When you’re a parent, there’s nothing like hearing your child complimented. It reaffirms your faith in your parenting and proves that your child is the wonder you think he or she is. My husband and I are always receiving compliments on how polite our children are.
Our five year old and our three year old almost always say “May I please” when asking for something. The baby isn’t talking yet, but I’m sure he’ll follow suit. Without fail they say “thank you.” They are learning the more subtle ways of being polite too – keeping their opinions to themselves and not talking about others.
I’m really proud of them for their aptitude in this arena. But some days I wonder: do they know what it all means?
Specifically, do they know the true meaning of “thank you?” Have they learned gratitude?
Gratitude is important always, but this time of year it seems especially important. Christmas is a time when children are bombarded with gifts and also with messages about those less fortunate. So it seems the ideal time to make a little lesson in gratitude.
My son was complaining the other day that we weren’t buying him a toy he wanted. Fed up with this refrain, I led him to the computer where I found images online of impoverished children. I showed him pictures of children as young as him working at making bricks; pictures of families living in scrap huts; pictures of children with torn rags for clothes; even a picture of a child dying of starvation.
I explained to him that all the things he takes for granted each day - food, clothing, shelter, the freedom to play, the right to an education – were things many children don’t have. I snapped my fingers, counted to three, snapped them again and repeated. I then explained to him that each time I snapped my fingers, a child died. They died because they had no food or no medicine or because their parents couldn’t keep them safe.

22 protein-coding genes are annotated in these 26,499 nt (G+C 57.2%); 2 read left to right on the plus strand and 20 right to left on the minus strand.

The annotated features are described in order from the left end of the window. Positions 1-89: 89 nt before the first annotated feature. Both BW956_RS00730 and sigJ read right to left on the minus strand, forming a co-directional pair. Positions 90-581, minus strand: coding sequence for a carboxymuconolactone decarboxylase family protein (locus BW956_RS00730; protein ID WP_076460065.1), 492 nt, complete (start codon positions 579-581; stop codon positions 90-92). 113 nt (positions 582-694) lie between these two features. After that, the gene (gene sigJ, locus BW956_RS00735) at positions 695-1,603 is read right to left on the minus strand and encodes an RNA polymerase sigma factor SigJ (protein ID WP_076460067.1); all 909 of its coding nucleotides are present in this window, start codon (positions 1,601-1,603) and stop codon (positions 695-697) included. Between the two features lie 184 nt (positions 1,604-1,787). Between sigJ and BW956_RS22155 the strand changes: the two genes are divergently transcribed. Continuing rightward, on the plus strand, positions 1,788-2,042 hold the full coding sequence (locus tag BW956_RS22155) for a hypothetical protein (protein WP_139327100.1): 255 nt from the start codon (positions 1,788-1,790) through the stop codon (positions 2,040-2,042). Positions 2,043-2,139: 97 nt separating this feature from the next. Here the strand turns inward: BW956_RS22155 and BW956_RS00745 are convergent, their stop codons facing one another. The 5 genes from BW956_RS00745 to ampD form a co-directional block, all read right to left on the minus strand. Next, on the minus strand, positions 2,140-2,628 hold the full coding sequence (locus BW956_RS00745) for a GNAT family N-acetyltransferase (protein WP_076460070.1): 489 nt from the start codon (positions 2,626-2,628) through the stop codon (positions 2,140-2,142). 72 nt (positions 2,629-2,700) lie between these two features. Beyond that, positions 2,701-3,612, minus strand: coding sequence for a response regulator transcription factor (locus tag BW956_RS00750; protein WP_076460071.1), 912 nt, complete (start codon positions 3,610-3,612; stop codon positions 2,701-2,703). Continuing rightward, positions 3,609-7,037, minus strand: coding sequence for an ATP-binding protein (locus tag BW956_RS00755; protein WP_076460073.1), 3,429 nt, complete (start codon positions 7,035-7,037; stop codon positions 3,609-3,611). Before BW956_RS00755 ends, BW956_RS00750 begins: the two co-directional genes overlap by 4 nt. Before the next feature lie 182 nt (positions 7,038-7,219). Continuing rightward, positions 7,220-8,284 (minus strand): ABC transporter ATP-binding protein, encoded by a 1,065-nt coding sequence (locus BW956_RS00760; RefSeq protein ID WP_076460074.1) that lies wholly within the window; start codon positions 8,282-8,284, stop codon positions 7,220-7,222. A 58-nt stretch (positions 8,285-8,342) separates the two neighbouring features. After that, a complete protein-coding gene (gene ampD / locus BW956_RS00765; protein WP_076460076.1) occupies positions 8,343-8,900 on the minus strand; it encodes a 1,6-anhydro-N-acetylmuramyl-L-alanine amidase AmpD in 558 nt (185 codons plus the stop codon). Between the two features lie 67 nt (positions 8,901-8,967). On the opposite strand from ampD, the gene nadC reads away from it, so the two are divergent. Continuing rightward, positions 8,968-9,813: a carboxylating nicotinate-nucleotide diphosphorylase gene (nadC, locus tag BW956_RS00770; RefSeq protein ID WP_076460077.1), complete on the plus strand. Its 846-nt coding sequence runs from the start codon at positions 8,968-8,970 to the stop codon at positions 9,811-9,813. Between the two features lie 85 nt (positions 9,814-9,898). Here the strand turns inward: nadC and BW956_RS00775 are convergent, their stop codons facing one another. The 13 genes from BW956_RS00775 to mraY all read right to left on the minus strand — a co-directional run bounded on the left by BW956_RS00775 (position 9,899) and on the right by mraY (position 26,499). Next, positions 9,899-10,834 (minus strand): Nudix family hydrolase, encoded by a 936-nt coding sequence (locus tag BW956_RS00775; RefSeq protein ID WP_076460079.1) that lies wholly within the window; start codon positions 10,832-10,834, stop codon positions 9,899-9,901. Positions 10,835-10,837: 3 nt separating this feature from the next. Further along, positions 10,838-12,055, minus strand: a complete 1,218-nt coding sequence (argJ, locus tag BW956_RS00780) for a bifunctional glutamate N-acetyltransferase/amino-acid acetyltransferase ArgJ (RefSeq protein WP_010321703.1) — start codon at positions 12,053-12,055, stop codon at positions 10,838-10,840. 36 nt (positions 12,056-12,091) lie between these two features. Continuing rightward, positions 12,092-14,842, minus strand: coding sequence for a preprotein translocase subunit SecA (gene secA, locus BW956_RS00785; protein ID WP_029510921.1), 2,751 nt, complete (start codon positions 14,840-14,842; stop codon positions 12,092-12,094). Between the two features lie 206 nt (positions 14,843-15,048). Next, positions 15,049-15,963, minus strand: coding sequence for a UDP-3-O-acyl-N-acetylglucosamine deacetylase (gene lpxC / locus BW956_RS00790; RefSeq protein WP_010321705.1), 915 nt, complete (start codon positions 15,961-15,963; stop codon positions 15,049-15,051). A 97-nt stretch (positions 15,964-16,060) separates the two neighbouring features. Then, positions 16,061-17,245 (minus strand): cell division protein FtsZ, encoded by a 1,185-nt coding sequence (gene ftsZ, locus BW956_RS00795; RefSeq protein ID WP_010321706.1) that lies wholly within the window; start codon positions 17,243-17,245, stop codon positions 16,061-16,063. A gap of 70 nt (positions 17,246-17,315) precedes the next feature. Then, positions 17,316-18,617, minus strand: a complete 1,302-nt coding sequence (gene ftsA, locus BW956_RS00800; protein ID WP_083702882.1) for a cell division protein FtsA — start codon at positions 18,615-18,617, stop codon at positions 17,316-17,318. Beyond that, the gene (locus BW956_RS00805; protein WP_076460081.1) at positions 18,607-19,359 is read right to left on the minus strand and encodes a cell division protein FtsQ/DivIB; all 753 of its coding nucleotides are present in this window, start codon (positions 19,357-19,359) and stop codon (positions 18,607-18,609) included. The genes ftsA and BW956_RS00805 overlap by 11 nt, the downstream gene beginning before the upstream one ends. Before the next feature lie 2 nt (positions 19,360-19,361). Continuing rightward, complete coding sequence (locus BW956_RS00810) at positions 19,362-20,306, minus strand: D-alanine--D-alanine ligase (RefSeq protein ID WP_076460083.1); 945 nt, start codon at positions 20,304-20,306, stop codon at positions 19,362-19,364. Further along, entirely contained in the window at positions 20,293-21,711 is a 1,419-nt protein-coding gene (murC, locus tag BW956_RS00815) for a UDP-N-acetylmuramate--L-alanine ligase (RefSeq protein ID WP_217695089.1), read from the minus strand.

He sat on my lap, wide-eyed and listening, asking questions about what he saw. I then showed him pictures of children receiving the Samaritan’s Purse Operation Christmas Child shoe boxes. I pointed out the joy on their faces. I explained to him that they were so happy for a little shoebox that was filled mostly with things like a toothbrush and a facecloth, maybe a couple of small toys or some hard candies. I explained that the little treats like a small toy or candy that he asks for, and often gets, every Saturday are received by these children once a year – at most.
I said “look how happy they are, and for so little. Do you think you could be happy too?”
“I’m mostly happy,” he replied. “If I had just one more toy I know I would be all happy.”
Sigh. A lesson learned? I know he listened and he’s asked about those pictures since, but I have to wonder how much sunk in.
My column next week will be about teaching your child gratitude. I have some ideas of my own, but I wonder what you have to say? Do you think your child understands gratitude? How do you teach your child to be truly thankful?